Accidentally Intentional

Our Relationship With Our Phones (Screen Time, Social Media, Isolation & More) with Gen-Z Flip Phone User & Reconnect Movement Founder, Sean Killingsworth

September 28, 2023 Zoe Asher Season 2 Episode 20
Accidentally Intentional
Our Relationship With Our Phones (Screen Time, Social Media, Isolation & More) with Gen-Z Flip Phone User & Reconnect Movement Founder, Sean Killingsworth
Show Notes Transcript

Imagine heading into college anxious to have some awesome conversations to make new friends, only to realize...nobody is talking. At all. At least not to your face. It's a digital wasteland. All other eyes glued to a screen. Scrolling endlessly hoping to find a replacement for the human connection you're trying to offer. Conversation and communication as you know it screeches to a halt, and is replaced with social connection on Snapchat. This is the reality for Gen Z today.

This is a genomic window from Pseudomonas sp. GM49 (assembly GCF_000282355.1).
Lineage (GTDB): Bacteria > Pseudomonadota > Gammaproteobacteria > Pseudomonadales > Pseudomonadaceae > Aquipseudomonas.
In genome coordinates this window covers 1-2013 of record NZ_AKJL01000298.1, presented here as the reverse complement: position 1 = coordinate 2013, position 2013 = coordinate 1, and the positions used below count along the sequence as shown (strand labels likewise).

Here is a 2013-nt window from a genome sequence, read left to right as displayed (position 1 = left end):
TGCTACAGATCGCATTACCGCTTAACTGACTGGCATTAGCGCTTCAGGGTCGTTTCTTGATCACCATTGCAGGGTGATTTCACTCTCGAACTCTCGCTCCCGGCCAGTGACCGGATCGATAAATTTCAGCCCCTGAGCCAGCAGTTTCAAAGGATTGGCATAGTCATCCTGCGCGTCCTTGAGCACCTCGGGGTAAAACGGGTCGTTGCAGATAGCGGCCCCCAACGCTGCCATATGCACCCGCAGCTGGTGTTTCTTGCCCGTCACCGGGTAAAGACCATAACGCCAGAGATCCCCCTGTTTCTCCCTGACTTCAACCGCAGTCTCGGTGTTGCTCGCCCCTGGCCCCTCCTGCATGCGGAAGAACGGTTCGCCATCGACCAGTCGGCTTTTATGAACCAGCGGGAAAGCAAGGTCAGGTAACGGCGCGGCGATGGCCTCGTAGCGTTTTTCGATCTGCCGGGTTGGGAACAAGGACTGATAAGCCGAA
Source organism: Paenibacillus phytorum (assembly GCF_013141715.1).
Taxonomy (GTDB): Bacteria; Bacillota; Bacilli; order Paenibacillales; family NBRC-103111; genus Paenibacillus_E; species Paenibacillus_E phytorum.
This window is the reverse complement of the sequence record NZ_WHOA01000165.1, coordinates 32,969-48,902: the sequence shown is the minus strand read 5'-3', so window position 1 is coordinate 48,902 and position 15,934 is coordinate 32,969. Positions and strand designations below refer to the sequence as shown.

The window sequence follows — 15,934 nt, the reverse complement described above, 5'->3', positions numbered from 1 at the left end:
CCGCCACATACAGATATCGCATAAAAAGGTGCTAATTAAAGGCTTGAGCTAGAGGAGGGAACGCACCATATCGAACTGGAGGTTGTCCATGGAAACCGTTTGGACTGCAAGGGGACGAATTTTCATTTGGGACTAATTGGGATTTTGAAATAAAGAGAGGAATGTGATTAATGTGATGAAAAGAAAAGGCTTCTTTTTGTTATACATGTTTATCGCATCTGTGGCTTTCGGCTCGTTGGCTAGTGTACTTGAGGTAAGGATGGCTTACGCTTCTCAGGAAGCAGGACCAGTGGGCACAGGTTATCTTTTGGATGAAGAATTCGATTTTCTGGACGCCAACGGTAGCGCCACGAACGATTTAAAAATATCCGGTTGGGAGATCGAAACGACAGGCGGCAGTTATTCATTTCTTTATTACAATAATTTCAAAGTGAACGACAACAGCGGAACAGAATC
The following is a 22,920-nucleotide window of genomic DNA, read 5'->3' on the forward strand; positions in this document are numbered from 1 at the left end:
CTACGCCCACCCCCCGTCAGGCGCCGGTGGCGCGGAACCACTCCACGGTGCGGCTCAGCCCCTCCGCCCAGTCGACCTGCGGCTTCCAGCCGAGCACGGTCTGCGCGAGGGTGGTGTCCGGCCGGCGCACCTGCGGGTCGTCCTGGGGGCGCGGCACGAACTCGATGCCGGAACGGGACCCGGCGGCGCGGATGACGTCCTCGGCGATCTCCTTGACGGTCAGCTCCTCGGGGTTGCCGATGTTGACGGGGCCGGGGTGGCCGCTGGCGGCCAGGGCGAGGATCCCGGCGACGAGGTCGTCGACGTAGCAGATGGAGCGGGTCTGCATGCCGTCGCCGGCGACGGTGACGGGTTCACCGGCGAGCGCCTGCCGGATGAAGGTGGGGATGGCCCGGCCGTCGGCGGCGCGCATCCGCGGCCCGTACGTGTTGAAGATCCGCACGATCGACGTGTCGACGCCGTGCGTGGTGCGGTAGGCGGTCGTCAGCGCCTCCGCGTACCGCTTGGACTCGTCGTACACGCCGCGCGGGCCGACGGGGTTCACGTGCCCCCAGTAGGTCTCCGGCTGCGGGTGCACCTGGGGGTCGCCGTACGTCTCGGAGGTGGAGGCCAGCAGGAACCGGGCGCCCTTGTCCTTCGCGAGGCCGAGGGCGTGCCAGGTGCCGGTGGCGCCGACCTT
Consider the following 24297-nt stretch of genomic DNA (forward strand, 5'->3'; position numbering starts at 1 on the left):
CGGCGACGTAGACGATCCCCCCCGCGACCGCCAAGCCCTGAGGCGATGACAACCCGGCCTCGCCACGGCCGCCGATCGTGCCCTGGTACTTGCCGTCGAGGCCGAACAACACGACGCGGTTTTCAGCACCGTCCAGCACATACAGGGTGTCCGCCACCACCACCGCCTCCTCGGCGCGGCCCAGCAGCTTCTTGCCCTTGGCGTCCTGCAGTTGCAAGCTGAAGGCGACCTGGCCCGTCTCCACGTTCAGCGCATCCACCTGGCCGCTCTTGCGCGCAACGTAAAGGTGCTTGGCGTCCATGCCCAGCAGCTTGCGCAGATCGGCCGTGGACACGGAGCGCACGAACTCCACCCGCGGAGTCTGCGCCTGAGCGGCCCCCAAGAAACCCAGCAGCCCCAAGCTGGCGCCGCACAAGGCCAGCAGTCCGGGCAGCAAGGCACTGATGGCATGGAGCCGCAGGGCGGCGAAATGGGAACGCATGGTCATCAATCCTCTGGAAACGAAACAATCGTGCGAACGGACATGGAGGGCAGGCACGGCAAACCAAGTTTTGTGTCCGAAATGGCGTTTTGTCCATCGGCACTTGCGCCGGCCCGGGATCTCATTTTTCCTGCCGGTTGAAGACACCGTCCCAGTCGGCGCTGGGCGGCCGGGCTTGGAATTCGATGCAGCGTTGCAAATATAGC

In this engaging episode, Sean Killingsworth (founder of the Reconnect Movement) and Zoe dive into the challenges and solutions of our digitally saturated age, how Sean counters today's screen-time epidemic, even discussing his personal switch to a flip phone. Together, they explore the power and nuances of real-world conversations, the frustrations, and the hope for a better future. Join us to learn more about fostering genuine connections in today's digital era.

Follow The Reconnect Movement on Instagram!
Check out the Reconnect Podcast HERE

Support the show

Remember, you're worth having and building relational wealth! The connection you’ve been looking for is on the way, and it all starts by being Accidentally Intentional.